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2015 Texas A&M Plant Breeding Symposium

Plant Breeding in the Modern Era

Thursday, February 19, 2015

2015 Keynote Speakers


Michael Gore, Ph.D.

Associate Professor, Plant Breeding and Genetics

Cornell University

Bio: Michael Gore is an associate professor of molecular breeding and genetics for nutritional quality and international professor of plant breeding and genetics at Cornell University, where he is a member of the faculty in the Plant Breeding and Genetics Section in the School of Integrative Plant Science. Michael is also a faculty fellow in the Atkinson Center for a Sustainable Future and Cornell Institute for Food Systems.

The Integration of Nutritional Genomics and High-Throughput Phenotyping: Progress and Prospects for Climate-Resilient High Provitamin A Maize

Abstract: Global climate change and nutritional deficiencies are major challenges facing a burgeoning human population over the next century. Maize is an important global staple crop, particularly in sub-Saharan African countries where it can account for more than 50% of daily calories. With considerable variation in grain carotenoid composition, maize could have far-reaching impact in the global South where vitamin A deficiency is prevalent. Through a genome-wide association study of the maize nested association mapping (NAM) panel, associations were detected between several candidate genes relevant to the biosynthesis and retention of carotenoids and quantitative levels of carotenoids in grain. As a corollary, results from an analysis of RNA-seq data derived from a catalog of six stages of grain development across the NAM founder lines revealed that genetic control of carotenoid composition is largely regulated at the transcriptional level. In addition, we demonstrated the accuracy of statistical regression models built on marker sets with different levels of genome coverage for predicting carotenoid levels in a 281-inbred line association panel. Through the leveraging of field-based, high-throughput phenotyping approaches developed for QTL mapping of developmental and physiological traits on a time axis, efforts are now underway to develop climate-resilient orange-grain maize varieties with high levels of provitamin A.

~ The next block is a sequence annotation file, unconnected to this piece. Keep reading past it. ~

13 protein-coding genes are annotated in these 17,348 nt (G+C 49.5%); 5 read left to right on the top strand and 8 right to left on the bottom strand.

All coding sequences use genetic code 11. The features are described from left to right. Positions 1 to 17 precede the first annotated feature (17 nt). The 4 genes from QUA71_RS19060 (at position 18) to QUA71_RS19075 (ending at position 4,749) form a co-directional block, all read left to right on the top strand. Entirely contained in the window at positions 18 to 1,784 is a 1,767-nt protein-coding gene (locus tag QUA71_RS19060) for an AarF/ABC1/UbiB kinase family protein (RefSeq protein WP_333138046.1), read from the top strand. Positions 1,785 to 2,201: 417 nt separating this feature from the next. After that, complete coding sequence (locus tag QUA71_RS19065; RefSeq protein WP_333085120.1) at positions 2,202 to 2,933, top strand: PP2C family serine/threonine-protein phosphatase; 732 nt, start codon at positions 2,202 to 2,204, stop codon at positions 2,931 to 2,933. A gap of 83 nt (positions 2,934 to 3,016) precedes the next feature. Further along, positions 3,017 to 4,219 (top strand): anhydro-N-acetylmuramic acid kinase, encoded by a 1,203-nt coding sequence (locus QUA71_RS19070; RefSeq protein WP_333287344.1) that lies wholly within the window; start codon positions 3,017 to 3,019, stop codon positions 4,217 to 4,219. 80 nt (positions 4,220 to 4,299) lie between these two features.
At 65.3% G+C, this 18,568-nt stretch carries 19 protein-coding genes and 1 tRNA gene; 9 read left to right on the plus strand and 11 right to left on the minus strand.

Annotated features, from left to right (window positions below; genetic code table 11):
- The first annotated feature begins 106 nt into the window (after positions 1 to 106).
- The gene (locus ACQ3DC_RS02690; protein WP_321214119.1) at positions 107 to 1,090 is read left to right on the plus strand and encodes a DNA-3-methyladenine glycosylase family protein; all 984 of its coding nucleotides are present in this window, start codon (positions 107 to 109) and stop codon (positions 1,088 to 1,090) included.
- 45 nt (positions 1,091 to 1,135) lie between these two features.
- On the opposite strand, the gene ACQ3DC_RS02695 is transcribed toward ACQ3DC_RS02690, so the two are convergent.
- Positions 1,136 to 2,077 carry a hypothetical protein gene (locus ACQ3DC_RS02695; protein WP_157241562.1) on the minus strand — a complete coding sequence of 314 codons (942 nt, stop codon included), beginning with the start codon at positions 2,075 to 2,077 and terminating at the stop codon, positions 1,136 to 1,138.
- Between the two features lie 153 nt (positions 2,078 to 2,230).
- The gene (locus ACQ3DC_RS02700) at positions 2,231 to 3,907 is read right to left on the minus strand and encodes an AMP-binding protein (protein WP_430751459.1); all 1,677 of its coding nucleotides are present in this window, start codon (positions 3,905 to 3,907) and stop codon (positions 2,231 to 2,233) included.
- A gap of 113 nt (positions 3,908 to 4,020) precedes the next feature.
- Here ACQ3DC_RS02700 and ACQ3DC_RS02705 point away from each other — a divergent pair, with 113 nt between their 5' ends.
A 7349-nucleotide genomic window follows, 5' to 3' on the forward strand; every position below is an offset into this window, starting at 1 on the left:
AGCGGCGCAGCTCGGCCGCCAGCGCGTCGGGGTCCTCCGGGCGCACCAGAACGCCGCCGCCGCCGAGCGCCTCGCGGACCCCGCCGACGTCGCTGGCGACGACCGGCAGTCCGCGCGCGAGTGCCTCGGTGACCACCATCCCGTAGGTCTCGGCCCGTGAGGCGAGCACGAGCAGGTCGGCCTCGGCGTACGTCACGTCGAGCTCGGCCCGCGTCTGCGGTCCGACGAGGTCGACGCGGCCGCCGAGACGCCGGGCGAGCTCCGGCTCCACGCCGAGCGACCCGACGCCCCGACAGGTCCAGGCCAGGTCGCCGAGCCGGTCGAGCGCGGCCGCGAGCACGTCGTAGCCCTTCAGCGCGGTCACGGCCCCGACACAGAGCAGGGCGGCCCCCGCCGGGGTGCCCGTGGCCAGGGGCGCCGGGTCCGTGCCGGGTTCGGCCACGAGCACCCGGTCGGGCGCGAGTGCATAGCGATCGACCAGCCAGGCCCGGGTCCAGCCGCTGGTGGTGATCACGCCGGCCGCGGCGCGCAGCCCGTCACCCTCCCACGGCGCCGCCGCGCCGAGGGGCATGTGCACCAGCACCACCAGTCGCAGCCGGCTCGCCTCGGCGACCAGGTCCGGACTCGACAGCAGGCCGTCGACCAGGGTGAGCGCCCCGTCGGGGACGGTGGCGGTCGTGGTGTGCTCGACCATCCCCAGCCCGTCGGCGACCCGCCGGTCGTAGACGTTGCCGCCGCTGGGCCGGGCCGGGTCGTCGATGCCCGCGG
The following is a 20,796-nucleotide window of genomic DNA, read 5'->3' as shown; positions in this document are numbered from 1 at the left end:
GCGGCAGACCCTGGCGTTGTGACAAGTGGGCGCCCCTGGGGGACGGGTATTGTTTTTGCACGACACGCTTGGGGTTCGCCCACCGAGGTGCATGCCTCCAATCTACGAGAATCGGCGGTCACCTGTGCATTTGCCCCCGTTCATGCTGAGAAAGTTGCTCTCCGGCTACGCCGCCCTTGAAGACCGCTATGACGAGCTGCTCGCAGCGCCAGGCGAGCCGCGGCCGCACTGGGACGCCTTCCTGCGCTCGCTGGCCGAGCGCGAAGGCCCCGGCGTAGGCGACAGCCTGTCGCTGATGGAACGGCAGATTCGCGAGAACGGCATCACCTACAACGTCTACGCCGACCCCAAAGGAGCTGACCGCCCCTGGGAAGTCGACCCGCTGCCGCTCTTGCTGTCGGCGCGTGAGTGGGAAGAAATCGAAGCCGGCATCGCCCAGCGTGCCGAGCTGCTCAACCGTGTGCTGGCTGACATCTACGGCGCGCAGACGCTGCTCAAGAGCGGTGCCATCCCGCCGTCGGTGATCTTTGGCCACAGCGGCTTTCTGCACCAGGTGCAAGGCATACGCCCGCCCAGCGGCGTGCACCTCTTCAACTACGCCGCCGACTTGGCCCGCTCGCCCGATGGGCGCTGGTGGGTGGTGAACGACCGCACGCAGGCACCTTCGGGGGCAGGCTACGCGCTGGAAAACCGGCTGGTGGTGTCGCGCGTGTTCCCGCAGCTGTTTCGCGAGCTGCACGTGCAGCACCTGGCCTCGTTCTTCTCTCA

Title: Integration of Nutritional Genomics and High-Throughput Phenotyping: Progress and Prospects for Climate Resilient High Provitamin A Maize. Global climate change and nutritional deficiencies are major challenges facing a burgeoning human population over the next century. Maize is an important global staple crop, particularly in sub-Saharan African countries where it can account for more than 50% of daily calories.


Jianming Yu, Ph.D.

Associate Professor, Plant Breeding

Iowa State University

Bio: Jianming Yu is a Pioneer Distinguished Chair in Maize Breeding and associate professor in the Department of Agronomy, Iowa State University. The focus of Yu’s program is to combine maize breeding with cutting-edge genomic technologies to address significant questions in quantitative genetics. Dr. Yu's research integrates knowledge in quantitative genetics, plant breeding, genomics, molecular genetics, and statistics, and has the ultimate goal to develop and implement new strategies and methods in trait dissection and crop improvement.